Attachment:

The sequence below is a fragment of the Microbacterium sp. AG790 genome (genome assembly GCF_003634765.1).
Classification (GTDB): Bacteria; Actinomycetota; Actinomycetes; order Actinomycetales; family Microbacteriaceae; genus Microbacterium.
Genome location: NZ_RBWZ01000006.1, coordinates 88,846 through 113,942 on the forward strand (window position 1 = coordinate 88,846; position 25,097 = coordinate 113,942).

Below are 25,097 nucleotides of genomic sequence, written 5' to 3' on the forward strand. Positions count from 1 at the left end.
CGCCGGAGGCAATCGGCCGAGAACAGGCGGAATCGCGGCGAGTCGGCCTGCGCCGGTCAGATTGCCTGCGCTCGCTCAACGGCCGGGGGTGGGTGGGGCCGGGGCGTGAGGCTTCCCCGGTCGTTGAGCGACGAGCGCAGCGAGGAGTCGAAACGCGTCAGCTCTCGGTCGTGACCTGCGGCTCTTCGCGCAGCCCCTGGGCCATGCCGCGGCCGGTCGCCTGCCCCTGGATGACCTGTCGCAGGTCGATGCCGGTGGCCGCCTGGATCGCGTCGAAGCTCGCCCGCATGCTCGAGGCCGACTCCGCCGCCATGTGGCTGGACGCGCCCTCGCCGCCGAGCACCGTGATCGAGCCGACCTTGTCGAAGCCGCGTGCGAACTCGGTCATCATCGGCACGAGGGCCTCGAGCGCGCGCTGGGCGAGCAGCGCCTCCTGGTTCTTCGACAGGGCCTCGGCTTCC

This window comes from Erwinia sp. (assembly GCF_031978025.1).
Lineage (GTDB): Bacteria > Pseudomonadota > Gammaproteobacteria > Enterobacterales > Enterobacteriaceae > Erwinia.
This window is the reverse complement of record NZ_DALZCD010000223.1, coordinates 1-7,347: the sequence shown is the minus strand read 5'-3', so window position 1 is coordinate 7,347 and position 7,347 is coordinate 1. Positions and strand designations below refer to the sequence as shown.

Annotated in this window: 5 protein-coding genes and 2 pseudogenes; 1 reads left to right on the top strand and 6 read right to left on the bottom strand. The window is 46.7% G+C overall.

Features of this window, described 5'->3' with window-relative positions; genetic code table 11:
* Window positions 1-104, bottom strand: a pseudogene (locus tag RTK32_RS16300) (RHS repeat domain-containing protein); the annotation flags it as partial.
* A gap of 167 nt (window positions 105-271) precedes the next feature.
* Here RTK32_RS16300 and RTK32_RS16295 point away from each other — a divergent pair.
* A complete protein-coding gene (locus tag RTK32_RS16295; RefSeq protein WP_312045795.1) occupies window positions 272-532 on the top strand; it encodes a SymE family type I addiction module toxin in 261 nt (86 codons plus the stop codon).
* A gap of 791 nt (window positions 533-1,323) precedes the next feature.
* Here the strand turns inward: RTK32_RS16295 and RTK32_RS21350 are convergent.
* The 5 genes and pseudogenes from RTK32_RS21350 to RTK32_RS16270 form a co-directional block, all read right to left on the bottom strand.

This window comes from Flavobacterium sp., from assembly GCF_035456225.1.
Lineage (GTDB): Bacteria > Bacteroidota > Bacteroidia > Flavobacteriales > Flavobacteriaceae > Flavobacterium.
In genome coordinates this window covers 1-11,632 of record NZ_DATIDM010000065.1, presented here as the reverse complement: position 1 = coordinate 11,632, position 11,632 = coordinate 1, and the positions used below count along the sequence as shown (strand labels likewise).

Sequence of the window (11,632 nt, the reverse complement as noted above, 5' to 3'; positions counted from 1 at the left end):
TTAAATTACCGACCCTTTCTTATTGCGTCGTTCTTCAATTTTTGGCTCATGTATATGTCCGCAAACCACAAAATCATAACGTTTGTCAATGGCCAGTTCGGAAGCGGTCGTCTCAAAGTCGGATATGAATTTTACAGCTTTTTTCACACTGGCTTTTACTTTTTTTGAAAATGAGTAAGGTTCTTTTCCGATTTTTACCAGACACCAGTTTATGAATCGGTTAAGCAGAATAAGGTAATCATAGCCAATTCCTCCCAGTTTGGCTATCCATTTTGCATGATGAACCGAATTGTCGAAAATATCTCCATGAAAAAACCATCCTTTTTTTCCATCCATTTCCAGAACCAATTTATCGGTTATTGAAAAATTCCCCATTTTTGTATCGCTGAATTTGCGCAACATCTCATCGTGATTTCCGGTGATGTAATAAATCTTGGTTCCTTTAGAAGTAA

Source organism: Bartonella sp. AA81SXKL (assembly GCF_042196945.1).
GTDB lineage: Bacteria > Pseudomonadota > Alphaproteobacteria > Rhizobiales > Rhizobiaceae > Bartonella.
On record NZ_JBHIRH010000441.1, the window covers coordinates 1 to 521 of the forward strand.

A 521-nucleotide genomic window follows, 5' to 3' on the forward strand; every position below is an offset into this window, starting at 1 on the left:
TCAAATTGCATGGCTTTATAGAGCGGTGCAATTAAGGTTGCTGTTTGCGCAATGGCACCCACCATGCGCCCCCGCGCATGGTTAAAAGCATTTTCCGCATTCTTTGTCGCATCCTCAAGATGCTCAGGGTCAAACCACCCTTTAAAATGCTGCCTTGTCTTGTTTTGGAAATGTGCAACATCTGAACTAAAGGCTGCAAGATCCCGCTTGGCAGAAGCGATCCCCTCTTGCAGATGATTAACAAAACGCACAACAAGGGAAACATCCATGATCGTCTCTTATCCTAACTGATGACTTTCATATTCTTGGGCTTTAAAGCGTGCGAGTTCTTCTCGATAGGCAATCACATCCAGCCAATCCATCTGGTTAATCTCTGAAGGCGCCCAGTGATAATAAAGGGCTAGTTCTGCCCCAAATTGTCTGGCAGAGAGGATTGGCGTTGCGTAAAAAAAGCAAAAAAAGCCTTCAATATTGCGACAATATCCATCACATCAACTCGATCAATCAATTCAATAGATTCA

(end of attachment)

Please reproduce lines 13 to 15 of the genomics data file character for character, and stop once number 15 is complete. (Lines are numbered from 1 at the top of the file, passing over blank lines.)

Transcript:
* Here RTK32_RS16300 and RTK32_RS16295 point away from each other — a divergent pair.
* A complete protein-coding gene (locus tag RTK32_RS16295; RefSeq protein WP_312045795.1) occupies window positions 272-532 on the top strand; it encodes a SymE family type I addiction module toxin in 261 nt (86 codons plus the stop codon).
* A gap of 791 nt (window positions 533-1,323) precedes the next feature.